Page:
Columbia’s mission is to be “one of the world’s most important centers of research” with the goal to “support research and teaching on global issues.” It is with this global institutional mission in mind that President Lee Bollinger announced the creation of the Columbia Global Centers in 2009. Since this announcement, Columbia has opened nine global centers across the world in Aman, Beijing, Istanbul, Mumbai, Nairobi, Paris, Rio, Santiago, and Tunis. Bollinger, alongside professor Safwan Masri, the executive vice president for Global Centers, and various global center directors explained in a promotional video that these centers are meant to foster “global conversation on key issues that affect all of us and need to be solved” and to provide “real lessons from the ground to policy makers” that put Columbia “in a position to influence events” in cities globally.
Yet, despite the grand vision outlined by Bollinger in his glossy promotional video, it is unclear whether these global centers are actually producing their desired effect. Most of these centers consist of little more than a small staff located in nondescript office buildings in international cities. Many host few programs and do little more than provide basic support for faculty research in the area. In addition, they rarely provide support or services to undergraduates at all. An article in The Eye noted that only 169 students interacted with the Istanbul Global Center over its lifetime (including multiple interactions per student).
A particularly damning report, released by the Educational Policy and Planning Committee Task Force on Global Education in the Arts and Sciences in 2016, found that “Columbia University undergraduates appear to desire more, and more diverse, opportunities than are currently available ... [and] seem not to study abroad either at rates that are comparable to the student populations of many of our peers, or at the rates at which our own graduate students did so when they were at college.”
All of this raises the question: What, then, do these global centers actually achieve? Bollinger argues that they work to expand the reach of the University and help transform it into a global institution. However, if these global centers fail to engage meaningfully with undergraduates, host much programming, or provide much support for research, are they anything more than a marketing gimmick?
Bollinger recently announced the newest addition to his global vision for Columbia, the Columbia World Projects. The role of the program is to generate projects that solve real-world global problems. Yet, this premise raises an important question: What makes Columbia better able to solve international problems than politicians, leaders, and researchers in these countries? Given the sprawling inefficiency of Columbia’s bureaucracy, it is unclear to me that we have even managed to solve basic problems on our own campus.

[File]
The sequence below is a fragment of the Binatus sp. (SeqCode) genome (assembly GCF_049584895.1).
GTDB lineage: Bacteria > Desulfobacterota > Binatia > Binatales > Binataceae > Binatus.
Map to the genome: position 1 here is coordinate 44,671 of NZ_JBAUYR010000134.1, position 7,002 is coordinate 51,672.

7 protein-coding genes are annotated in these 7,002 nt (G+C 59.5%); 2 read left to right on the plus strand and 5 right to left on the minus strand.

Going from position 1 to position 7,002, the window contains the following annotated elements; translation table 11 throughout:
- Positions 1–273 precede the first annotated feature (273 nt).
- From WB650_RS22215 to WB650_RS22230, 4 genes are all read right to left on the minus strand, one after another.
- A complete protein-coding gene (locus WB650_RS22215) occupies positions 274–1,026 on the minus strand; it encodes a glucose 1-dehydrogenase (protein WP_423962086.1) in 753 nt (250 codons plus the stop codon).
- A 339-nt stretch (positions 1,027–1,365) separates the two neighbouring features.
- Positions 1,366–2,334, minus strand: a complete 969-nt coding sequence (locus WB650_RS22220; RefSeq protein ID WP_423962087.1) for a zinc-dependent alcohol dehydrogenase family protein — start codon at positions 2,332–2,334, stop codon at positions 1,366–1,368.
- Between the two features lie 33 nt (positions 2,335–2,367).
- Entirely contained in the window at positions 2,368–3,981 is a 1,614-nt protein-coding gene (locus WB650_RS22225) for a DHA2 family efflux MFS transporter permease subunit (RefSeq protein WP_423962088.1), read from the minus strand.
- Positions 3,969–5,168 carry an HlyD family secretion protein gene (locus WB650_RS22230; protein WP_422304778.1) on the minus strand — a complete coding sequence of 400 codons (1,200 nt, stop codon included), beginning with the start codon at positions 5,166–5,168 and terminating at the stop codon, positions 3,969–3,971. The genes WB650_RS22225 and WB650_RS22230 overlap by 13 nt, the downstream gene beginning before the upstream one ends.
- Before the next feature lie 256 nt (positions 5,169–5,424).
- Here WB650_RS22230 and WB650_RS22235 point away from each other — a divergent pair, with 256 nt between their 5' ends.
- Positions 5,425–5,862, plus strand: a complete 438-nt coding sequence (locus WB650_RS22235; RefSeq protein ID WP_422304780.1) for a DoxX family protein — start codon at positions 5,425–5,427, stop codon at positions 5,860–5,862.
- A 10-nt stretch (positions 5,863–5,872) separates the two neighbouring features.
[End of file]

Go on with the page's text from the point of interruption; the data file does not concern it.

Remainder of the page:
This neoliberal vision of global leadership is at odds with how we should be showing leadership abroad. The very idea of attempting to “influence events” globally could even be called a form of cultural imperialism, in which American ideas are exported and imposed on people internationally. Perhaps rather than attempting to solve problems in other countries, we should begin by attempting to solve problems in the United States. Columbia’s neglect of national problems seems especially hypocritical when considering the amount of investment they receive from the federal government. Columbia receives large amounts of money, in the form of research grants, financial aid grants, and not paying taxes on property. With so much federal money helping underwrite the very existence of the University, does the University not have some obligation to American society?
Instead of prioritizing international efforts, Columbia should focus on training leaders at home. The few programs that do exist, like the Eric Holder Initiative which works to include undergraduates in conversations of domestic importance, are a step in the right direction. However, much more is needed. Another option would be to expand funding and programming for undergraduates in the new Manhattanville campus. Rather than having centers in cities like Tunis and Beijing, Columbia could open new centers in cities such as Memphis or Cincinnati. These centers could serve as hubs for alumni connection, faculty research, and work to create change in the area.
I chose to attend Columbia for its reputation as the activist Ivy and the place where passionate students who want to create change go to school. Yet, it is this very aspect of the Columbia student body that is so at odds with what the Columbia administration seems most interested in prioritizing. Columbia cannot claim to want to attract the activists and future leaders of the world if it is not willing to ensure that it has the resources and support necessary to prepare them to create this change. Perhaps instead of looking to create international projects, Columbia should focus on training the local leaders of tomorrow.
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